There’s something I’ve been thinking about. I hope you don’t think I’m a downer–I’m usually not, but I guess this is kind of a downer topic.
I think a lot of people might think of Korea as a country that is not able to care for its orphans, which is why so many foreigners adopt from Korea, but actually, in 2007 domestic adoptions surpassed foreign adoptions in Korea. That’s a great thing! It means that every year more and more children are staying in their country and their culture.
Great news, right? What you may not realize is that for the most part, the domestic adoptions are being completed in secrecy. I don’t mean illegally. I just mean that the adoptive couples are keeping this a secret from their friends, community, and even more shocking, the child they adopt. We’re talking fake pregnancy bellies and/or moving to a new neighborhood immediately after adopting in order to pass the child off as their biological child.
This is probably confusing to most of us, so here is an excerpt about this practice (from this website–lots of interesting reading there):
Parents are afraid of the possible ridicule and discrimination their adopted children may face as they grow up in the Korean culture. Children who are openly exposed as adoptees in Korea are vulnerable to other children who are not adopted. Some children (or adults) may look at adoptees as people who are less than equal. Some Korean parents forbid their children from associating with adoptees for fear their children may be negatively influenced by the children who they consider are less than equal. Some parents will not permit their children to date or marry adoptees (or people with orphan backgrounds). Some look on adoptees with pity. If an adoptee makes an ordinary mistake or gets into a trouble, he/she is judged differently from their biological children who get into the same trouble.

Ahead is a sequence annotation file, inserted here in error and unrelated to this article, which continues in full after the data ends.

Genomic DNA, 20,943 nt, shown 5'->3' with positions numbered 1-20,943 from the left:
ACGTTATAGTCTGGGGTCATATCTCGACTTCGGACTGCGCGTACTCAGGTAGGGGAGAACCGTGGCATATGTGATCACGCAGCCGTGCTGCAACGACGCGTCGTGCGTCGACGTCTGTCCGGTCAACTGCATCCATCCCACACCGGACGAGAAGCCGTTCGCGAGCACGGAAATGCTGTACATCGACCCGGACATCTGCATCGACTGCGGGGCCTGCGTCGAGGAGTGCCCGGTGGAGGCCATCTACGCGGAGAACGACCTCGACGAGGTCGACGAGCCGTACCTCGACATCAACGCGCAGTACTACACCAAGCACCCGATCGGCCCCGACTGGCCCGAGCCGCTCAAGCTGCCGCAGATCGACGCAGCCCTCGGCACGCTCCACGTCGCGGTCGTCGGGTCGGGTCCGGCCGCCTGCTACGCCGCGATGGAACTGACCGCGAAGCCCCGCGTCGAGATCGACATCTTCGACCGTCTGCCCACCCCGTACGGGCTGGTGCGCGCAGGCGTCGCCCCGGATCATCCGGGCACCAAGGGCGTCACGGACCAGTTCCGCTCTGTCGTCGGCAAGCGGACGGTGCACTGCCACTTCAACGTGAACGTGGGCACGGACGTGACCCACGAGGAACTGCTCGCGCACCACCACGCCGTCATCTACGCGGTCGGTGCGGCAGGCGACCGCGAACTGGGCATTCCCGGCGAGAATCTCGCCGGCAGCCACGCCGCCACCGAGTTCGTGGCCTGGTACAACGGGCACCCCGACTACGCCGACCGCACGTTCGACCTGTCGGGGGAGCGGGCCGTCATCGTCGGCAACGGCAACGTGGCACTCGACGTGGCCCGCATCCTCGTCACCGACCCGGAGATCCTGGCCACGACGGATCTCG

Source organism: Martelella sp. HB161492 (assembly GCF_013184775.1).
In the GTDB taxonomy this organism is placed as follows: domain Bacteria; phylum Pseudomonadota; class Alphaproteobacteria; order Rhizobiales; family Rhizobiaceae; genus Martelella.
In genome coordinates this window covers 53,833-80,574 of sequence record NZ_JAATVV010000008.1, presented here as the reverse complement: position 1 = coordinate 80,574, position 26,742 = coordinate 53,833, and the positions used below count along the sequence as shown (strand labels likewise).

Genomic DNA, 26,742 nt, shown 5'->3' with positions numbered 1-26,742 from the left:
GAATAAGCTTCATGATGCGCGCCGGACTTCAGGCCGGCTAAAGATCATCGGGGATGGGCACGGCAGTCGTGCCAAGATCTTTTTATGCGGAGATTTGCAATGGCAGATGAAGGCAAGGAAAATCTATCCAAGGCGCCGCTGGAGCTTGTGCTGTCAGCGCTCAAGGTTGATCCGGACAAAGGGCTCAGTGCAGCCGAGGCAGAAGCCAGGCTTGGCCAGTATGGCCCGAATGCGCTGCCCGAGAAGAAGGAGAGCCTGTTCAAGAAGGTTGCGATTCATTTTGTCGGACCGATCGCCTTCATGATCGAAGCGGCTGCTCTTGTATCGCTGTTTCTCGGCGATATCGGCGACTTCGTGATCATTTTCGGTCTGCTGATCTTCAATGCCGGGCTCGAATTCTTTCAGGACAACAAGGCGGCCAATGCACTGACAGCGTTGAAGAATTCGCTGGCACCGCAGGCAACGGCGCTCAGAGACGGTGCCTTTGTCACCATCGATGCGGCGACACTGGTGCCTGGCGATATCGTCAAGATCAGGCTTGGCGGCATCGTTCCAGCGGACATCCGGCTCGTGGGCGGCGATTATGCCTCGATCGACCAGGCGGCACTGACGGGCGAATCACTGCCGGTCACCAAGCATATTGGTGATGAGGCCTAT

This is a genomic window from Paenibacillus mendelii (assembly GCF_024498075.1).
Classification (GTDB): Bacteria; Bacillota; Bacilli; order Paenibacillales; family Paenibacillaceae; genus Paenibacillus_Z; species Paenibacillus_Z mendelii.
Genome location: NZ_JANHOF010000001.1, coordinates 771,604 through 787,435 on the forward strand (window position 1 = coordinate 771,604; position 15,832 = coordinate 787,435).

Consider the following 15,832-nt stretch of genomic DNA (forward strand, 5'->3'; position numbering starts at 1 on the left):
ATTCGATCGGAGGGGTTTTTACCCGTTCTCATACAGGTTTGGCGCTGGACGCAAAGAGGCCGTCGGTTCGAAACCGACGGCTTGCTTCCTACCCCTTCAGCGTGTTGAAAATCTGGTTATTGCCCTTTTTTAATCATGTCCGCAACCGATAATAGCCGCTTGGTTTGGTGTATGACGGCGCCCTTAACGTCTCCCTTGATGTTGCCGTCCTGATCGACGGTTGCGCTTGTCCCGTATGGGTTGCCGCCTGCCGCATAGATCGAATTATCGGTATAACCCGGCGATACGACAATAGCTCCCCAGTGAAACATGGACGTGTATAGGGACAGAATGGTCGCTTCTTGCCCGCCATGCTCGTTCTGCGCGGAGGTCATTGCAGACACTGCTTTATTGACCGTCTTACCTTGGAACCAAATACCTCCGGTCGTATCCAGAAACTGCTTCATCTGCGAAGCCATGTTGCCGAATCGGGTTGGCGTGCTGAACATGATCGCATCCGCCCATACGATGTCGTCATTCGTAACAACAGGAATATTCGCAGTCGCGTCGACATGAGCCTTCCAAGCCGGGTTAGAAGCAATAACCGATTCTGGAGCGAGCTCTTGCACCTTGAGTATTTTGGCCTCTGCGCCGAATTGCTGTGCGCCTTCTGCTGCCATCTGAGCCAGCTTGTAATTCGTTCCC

Therefore, parents do not want to subject their adopted children to an environment of negative social stigma. Thus adoption in Korea take place in shrouded secrecy.
Okay, so why am I talking about all of this? You’ve heard me talk about the guilt I felt after bringing Matthew home. I really beat myself up about taking him away from Korea….the language, the culture, making him into a minority, not just in his new country, but in his own home.
At one point, I was talking about this with a friend who also has a son from Korea. I was saying that I thought it would have been better if a family from South Korea had adopted him. She responded in a way that surprised me–she said maybe not.
Because since he is here with us, he will know who he is. There will be no secrets and he will know his true story. He will have the opportunity to search for his birth family, if he so decides.
If he was adopted in Korea, he would still have his language, his culture, he would not be a minority. But would he always feel just a little bit different? Would he always have questions that no one would be willing to answer?
Clearly, it would have been best if his original family could have remained intact, and unfortunately that did not happen.
This past year has left me thinking how these two options are different and each infused with its own kind of loss.
I would be curious to hear any thoughts on what you think of this–is either one better than another or are they both just different kinds of awful?